Hermias of Atarneus, a Buthynian banker and former slave of Eubulus, founded a philosophical school in Assos. Hermias brought together a group of thinkers and scientists at Assos. Among them were Aristotle and Xenocrates, two of his friends from Plato’s Academy in Athens.
Religious Visit to a Marian Statue
The Basilica of St. John the Baptist; the Temple of Artemis at Ephesus; the Village of Sirince
The Virgin Mary, according to the Council of Ephesos (AD 431), spent her final years in the region surrounding Ephesus. John the Apostle went all over Asia Minor from his base in Ephesus. To honor the Anatolian goddess Kybele, early travelers set out. As time went on, this deity became indistinguishable from the Greek goddess Artemis, and worshippers from all over the Mediterranean came to the great Artemision to pay their respects to the new deity known as Ephesian Artemis. Mary, the mother of Jesus, is said to have spent the final years of her life in Ephesos, where she was worshiped like that of the ancient cults of female deities. The Byzantine emperor Justinian erected a magnificent basilica on Ayasuluk Hill in the town of Selcuk, where St. John the Apostle was buried, in the sixth century.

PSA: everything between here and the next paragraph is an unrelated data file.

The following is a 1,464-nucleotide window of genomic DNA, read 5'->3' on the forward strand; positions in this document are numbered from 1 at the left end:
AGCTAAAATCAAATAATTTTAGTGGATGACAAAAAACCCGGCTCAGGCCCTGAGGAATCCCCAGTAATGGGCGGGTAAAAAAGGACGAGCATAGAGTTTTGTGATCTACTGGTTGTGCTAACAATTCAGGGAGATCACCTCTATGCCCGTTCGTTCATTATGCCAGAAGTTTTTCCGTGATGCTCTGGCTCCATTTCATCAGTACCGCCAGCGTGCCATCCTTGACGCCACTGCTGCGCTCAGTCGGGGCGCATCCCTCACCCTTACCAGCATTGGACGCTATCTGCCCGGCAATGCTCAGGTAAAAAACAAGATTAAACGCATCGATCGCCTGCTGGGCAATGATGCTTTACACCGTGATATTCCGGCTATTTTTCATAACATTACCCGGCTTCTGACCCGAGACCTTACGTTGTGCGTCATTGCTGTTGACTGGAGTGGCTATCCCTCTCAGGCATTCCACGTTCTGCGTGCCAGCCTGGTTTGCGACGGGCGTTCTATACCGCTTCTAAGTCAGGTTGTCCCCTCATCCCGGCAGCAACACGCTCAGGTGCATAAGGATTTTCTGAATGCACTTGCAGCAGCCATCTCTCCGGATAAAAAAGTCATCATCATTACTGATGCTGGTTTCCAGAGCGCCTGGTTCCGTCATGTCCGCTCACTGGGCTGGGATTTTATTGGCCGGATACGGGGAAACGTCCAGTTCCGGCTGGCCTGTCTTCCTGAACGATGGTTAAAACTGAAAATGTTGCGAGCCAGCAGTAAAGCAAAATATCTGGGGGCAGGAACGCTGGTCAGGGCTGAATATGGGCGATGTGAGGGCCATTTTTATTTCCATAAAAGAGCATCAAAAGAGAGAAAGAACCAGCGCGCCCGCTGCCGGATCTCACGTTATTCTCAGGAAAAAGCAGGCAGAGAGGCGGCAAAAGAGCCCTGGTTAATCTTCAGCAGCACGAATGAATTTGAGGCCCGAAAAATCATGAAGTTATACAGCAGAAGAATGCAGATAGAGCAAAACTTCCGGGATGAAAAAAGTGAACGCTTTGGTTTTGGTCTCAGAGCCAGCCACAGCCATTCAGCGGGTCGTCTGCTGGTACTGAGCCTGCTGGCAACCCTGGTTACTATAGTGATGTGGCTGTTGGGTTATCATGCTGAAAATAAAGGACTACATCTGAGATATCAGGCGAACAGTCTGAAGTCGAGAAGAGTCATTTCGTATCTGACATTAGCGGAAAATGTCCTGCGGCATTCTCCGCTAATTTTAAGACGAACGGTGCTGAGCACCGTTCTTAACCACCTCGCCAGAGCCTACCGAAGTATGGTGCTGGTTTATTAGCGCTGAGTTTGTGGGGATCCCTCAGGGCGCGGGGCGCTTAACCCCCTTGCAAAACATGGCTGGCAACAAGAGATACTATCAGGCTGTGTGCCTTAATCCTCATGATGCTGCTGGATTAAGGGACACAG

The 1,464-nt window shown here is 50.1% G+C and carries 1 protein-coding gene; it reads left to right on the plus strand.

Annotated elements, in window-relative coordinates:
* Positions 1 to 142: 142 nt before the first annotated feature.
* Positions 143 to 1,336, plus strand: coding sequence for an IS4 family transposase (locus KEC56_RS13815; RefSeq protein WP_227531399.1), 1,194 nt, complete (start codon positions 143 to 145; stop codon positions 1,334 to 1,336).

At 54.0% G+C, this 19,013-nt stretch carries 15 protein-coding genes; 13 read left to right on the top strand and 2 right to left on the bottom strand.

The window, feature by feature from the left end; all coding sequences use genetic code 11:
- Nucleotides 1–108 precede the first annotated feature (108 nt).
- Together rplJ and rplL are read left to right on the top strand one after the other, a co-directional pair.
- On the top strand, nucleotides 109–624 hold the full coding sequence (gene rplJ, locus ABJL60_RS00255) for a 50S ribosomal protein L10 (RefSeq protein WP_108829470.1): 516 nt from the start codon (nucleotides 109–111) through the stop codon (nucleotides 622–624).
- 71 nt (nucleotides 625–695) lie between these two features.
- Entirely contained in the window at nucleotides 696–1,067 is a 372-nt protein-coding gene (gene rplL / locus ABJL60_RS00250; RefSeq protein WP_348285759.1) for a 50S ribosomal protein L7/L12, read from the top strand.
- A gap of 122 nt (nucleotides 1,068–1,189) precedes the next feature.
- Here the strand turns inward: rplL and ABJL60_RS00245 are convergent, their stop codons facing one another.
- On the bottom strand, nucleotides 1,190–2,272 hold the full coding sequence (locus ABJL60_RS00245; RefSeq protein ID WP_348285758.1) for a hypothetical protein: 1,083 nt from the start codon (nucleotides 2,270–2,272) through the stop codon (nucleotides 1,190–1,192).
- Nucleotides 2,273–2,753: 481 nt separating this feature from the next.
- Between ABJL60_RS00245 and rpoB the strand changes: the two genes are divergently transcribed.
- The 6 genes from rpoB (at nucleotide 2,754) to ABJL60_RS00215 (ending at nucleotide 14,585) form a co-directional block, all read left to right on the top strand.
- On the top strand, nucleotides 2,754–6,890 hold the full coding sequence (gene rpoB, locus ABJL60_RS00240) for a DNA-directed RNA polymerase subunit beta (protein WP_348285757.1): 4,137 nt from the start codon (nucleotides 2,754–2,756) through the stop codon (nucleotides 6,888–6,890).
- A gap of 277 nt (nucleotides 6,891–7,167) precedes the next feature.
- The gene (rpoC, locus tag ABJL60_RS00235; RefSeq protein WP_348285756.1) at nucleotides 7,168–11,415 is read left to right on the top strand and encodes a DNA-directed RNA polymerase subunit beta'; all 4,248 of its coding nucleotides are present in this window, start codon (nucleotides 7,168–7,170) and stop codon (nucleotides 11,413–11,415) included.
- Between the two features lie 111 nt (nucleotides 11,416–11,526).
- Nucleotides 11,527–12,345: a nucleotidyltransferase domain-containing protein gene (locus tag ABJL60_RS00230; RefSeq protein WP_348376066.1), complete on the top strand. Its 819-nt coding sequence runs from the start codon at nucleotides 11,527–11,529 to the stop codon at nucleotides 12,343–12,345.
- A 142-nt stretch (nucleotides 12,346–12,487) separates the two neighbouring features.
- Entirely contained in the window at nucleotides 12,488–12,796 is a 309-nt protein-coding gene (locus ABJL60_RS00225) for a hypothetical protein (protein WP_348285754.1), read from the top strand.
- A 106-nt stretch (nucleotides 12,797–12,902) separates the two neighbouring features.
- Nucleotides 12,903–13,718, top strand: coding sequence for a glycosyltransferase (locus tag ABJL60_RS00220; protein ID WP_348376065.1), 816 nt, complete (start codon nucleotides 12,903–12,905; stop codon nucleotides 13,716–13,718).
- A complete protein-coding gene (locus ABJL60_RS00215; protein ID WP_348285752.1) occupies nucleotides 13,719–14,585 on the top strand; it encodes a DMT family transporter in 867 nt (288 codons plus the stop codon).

According to the legend, Mary and St. John traveled to Ephesos and spent their final years there. Anne Catherine Emmerich had a vision that led Lazarist priests to the house, and they learned that for centuries, people in the nearby village of Sirince had been celebrating the “Dormition of the Virgin Mary” there. To this day, tourists can pay a visit to the Holy Spring and the historic Wall of Wishes, in addition to the House of the Virgin Mary (Meryem Ana Evi in Turkish).
Location: Ikicesmelik / Kemeralti / Karatas / Izmir
Izmir’s synagogues, which were inspired by medieval Spanish architecture, and the Sephardic practices that gave rise to them add a distinct flavor to the city’s Jewish history.